Methane Hydrates: Gaseous Energy from the Deep
Mary Scranton, Biogeochemist
State University of New York at Stony Brook
Methane is a greenhouse gas, and, as such, plays an important role in climate change. The oceans have not been considered very important in the global methane cycle, but large reservoirs of methane exist in the continental margins, and if they were to abruptly escape to the atmosphere, the effects would be enormous. Also, if ground water or other fluid flow is transporting methane out of the sediments into the water, it may be bringing other compounds into the ocean. This could mean that organisms in the water column and in sediments are more adapted than we might expect to certain chemicals we think of as "pollutants."
Methane hydrates are molecules made up of a combination of methane gas and water. They exist under certain conditions of temperature and pressure, forming when natural-gas molecultes, comprised primarily of methane, are trapped in a "cage" of water molecules. Methane molecules are interesting because they are a bit simpler than some other chemicals, and therefore, it is easier to pick apart the pieces and understand the factors that control methane in the water column. If the temperature gets warmer or the pressure is reduced, they "destabilize" and convert back to a mixture of gas and water. My research group from Stony Brook University will collect and analyze water samples from the vicinity of the Hudson Canyon to seek evidence of methane, formed from this destabilization process, that has leaked into the water column.
Leaks, Seeps, Vents, and Plumes
Previous data from off the East Coast, as well as from other areas, has hinted that methane, produced in the sediments of the continental margins by the processes that create reservoirs of oil and natural gas, is transported out of the margins. In some places, this "leakage" results in communities of vent-like organisms. In other cases, other, possibly hazardous, compounds accompany it. Thus, it is important to understand the extent to which, and the mechanisms by which, methane is released into the water.
We already know that large volumes of methane exist in several places in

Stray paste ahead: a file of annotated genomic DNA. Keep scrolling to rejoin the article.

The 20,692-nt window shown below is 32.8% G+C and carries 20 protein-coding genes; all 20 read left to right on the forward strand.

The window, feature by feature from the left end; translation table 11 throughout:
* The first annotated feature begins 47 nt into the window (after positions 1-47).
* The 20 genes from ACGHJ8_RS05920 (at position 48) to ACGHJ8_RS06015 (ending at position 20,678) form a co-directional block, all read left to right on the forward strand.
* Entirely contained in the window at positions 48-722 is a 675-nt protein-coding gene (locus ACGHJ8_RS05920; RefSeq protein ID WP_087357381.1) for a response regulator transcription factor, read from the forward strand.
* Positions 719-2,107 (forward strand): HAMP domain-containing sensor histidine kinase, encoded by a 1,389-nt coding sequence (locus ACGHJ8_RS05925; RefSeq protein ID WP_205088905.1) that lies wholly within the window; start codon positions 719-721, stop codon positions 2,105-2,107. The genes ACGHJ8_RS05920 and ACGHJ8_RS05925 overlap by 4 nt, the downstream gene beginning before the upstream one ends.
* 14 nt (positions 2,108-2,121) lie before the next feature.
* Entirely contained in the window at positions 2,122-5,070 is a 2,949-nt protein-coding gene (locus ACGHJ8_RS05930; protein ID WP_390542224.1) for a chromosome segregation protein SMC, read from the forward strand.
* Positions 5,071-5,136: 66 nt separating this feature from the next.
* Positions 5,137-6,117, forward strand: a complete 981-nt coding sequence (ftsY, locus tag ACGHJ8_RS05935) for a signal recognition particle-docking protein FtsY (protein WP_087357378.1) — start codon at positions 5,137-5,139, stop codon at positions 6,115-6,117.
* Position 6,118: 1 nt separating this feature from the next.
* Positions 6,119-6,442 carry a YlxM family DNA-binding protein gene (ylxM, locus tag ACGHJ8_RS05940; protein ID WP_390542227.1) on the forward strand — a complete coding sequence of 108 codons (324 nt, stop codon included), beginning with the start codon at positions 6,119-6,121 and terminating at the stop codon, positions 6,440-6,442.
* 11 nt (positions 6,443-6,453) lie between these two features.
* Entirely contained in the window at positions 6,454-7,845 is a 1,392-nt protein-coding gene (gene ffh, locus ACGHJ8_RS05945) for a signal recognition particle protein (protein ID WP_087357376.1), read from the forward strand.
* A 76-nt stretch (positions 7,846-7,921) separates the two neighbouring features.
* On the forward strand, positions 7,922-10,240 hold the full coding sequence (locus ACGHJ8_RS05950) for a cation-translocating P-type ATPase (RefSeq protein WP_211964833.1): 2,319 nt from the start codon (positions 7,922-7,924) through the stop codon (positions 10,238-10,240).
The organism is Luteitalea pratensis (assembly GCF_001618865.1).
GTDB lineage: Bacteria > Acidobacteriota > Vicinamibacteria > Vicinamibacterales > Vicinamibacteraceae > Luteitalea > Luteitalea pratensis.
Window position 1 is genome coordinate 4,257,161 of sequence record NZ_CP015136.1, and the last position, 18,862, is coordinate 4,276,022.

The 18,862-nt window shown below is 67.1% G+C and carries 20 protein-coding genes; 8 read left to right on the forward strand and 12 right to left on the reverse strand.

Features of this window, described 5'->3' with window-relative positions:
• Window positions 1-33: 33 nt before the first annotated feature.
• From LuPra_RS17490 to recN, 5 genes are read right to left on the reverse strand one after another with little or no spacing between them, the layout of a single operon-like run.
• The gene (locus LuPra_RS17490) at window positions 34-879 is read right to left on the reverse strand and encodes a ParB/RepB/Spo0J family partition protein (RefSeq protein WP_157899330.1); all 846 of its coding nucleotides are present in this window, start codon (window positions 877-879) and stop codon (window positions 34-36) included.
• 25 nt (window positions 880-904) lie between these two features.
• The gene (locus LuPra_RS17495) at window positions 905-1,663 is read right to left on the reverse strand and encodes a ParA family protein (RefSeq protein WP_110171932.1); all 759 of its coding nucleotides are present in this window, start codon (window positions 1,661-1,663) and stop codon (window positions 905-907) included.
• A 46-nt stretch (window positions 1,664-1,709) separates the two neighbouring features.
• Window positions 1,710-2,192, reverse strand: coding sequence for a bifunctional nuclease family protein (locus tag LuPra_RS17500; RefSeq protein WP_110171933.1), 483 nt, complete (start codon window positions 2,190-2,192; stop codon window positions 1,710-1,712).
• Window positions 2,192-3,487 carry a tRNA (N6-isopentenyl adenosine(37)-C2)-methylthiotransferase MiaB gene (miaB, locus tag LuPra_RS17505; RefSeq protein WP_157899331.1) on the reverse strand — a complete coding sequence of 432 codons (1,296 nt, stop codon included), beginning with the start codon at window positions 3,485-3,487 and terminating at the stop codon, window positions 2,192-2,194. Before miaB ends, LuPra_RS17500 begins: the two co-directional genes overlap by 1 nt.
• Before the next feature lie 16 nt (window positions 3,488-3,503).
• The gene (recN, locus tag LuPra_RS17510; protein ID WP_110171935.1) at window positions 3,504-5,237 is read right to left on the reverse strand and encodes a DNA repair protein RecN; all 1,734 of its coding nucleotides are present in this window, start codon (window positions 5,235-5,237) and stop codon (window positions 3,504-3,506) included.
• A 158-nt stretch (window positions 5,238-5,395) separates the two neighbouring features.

this general area. In these places, known as maxima, methane concentrations are higher at a particular depth than they are at depths both above and below. We think that at least some of these maxima represent traces of methane seeping from the sediments. However, since little data has been obtained from deep waters, we need more samples to create a better map of any such "plumes."
Collecting Gas from Water
To do this, we will collect samples of water between the surface and 2,650 m depth using a rosette system that consists of a frame with a number of water samplers attached. These samplers, called Niskin bottles, can be lowered to the desired depth while open, and then closed using an electrical signal from the
The animals inside also will be immersed in cold water (4 degrees C) throughout their ride back to the surface, which will prevent any rapid pressure and water temperature
changes that often kill most deep-sea animals brought to the surface. Deep-sea shrimp, if they are kept in the cold, dark water to which their bodies are adapted, can survive for weeks on the surface. surface. (If we lowered them closed, the pressure would rapidly crush them.) The rosette also has a CTD instrument attached to measure conductivity (salinity), temperature, and depth continuously through the water column. When we bring the samples back to the surface, we extract the dissolved gases and analyze them on a gas chromatograph.
The table (left) shows data collected last summer near the Hudson Canyon. Several maxima are recorded, near 100 m, at about 1,000 m, and near the bottom. Our goal for this cruise is to note how widespread these features are, and to find out where the methane is coming from.
Sign up for the Ocean Explorer E-mail Update List.